There really aren’t words to illustrate what a three ring circus this has all been under Gilley’s “leadership,” just an absolute fiasco from start to finish. There were so many bottom of the barrel moments it is hard to hone in on, say, the top 3 organizational lunacies.

    But if I had to pick, it would be (1) the refusal to offer any budgetary back-up whatsoever to the public over 9 consecutive meetings, even though she was getting hammered in the press and at the podium on it (she doesn’t care; she seems to consider her lack of transparency a point of pride); (2) her brazen attempt to gift a vendor with previous ties to the County with a sole source contract to sit on top of the money for the CARES grants while enjoying a healthy percentage on it; or (3) the blatant dishonesty and negligence with which she “pursued” her partnership with the City on CARES funding.

    I mean, it’s right there for anybody watching the meeting. Including outright lies conveyed to the City on FEMA’s place in all of it, which is one of her break-glass managerial tactics when she’s trying to maintain authoritarian control of funds.

    This isn’t a question of the County driving a hard bargain in something that should have, in a time of terrific need for it, been embraced as a partnership rather than a negotiation. It’s a matter of a flailing administration that is completely in over its head, the County in chaos because of it, and the City and other bodies and agencies having little to no statutory ability to effect the process all that much (as she is well aware).

    Janice wanted all this power during an emergency order–she got it. Look around the County and ask yourself how it’s going these days. Know any County staff you trust? Ask them what their days are like under her–the harassment and intimidation tactics, Fire Me Friday, the “gulag” Ethics Department, people working in constant fear of their jobs and being forced to work in unsafe conditions during a pandemic because they have an alt-right covid denier running the County.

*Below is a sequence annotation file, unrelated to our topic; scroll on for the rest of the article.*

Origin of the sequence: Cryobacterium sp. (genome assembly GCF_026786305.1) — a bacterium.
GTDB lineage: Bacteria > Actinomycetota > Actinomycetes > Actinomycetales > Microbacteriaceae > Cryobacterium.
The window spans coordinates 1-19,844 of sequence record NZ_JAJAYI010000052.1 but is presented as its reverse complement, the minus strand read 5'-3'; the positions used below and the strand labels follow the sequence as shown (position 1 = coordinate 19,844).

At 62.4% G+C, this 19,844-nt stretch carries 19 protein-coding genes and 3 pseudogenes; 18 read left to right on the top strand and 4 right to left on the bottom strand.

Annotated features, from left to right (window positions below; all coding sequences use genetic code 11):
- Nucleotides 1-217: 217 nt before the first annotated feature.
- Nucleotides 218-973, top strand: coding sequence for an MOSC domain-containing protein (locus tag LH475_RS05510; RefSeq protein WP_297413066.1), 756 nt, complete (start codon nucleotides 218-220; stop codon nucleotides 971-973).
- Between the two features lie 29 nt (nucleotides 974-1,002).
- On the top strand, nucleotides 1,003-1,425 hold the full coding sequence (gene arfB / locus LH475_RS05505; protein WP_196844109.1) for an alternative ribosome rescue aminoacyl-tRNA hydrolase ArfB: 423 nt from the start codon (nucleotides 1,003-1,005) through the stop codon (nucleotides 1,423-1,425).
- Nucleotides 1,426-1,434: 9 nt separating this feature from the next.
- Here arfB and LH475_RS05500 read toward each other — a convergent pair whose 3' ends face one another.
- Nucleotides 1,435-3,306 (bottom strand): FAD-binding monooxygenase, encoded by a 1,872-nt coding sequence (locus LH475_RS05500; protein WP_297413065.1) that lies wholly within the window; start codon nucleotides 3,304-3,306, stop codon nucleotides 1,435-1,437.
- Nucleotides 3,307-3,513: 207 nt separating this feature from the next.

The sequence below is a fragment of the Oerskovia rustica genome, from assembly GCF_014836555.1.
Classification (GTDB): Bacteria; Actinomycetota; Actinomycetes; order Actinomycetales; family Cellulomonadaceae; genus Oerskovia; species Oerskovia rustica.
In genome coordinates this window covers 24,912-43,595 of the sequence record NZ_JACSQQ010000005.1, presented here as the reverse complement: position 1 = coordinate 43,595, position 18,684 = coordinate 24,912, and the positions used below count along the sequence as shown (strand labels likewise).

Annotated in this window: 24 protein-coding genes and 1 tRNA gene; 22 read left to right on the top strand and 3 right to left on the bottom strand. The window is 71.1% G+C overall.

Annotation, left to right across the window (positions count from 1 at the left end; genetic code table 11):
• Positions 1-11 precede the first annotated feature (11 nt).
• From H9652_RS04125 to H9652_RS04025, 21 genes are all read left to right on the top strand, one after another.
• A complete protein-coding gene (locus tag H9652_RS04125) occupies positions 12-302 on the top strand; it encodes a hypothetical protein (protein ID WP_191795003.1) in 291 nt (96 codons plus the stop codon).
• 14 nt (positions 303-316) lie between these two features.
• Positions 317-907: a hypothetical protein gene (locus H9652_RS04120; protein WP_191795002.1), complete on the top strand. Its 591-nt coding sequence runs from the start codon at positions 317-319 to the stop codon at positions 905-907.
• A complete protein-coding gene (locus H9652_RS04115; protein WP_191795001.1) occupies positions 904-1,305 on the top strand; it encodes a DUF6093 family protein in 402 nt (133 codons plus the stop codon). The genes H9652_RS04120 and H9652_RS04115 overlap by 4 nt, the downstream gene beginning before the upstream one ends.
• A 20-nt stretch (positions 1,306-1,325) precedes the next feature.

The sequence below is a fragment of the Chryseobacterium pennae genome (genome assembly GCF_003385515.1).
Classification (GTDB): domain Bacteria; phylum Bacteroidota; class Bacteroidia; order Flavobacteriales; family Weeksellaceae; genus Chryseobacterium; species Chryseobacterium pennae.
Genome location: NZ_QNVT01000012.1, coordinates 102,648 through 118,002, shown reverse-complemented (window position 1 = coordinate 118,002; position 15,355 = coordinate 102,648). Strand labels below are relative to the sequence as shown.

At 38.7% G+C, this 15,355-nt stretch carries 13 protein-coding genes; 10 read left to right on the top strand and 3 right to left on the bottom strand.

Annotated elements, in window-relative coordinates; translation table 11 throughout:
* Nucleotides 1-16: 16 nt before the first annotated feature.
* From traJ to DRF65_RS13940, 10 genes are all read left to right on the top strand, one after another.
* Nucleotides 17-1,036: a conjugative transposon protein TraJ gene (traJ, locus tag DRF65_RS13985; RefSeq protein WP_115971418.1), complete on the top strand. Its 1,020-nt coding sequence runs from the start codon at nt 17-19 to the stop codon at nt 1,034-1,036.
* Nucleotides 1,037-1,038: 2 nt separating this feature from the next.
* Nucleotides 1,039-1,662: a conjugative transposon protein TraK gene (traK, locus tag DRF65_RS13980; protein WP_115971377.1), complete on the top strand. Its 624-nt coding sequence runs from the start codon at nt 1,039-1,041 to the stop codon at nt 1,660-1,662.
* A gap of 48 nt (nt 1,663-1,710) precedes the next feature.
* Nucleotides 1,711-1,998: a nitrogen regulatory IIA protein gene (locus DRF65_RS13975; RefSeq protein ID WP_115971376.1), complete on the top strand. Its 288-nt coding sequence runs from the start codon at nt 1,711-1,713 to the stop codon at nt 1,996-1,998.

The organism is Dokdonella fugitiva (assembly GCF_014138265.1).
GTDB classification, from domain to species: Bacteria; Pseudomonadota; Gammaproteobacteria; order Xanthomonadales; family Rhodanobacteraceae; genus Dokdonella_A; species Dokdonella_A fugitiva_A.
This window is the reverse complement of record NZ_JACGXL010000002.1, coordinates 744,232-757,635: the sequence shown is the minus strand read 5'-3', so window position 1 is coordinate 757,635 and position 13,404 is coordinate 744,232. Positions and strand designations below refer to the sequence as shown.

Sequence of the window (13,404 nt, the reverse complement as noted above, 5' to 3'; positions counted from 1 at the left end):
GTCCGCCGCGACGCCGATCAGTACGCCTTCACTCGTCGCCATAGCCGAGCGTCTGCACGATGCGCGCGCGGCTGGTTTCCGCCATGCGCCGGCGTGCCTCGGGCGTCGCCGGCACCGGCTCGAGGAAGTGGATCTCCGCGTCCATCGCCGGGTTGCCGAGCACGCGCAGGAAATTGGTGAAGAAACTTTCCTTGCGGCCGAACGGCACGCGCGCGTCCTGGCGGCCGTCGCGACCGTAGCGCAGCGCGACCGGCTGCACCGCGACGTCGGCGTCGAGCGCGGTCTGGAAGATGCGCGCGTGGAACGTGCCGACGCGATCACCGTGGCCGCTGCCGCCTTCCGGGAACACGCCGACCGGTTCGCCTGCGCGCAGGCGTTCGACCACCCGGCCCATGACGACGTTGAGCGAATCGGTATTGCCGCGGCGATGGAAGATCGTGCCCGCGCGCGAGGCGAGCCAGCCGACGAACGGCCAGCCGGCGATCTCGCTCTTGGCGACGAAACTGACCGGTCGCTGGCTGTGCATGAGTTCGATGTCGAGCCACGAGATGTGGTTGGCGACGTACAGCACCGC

That, sadly, is the big picture. Mayor Robinson is just the first local leader to come out and say what everyone else says behind the scenes: her tenure is a disaster, and the longer she stays the worse it will get. Lots of people are grateful to Grover for voicing it publicly. It’s nothing more than the collective opinion of most everyone I know behind the scenes, with the guts to speak out on it applied.

  2. I would like someone to report the county side of this story. I would also like to know how often Mayor Robinson (Pensacola) and Mayor Hawkins (Century) “meet” with County Administrator Gilley in person or by video or talk on the phone. They are all direct counterparts, each the chief administrative officer of their separate political subdivisions, the county in charge during a statewide emergency, state law placing municipalities like Pensacola and Century in a subordinate position during an emergency, and with its efforts guided at least in large part by the state law requirements described in Chapter 252 Emergency Management, Florida Statutes. The city has no emergency management program, plan, agency or director in compliance with state law. The county is playing the tune and city needs to get engaged or be marginalized. This story and other reporting suggests that Robinson is out of the decision-making loop. If so, he needs to walk over to the county to “check in,” get up to speed and get with the program.

  3. Janice Gilley is the epitome of incompetence. I’m baffled by the fact that she hasn’t already been fired, but it needs to happen immediately!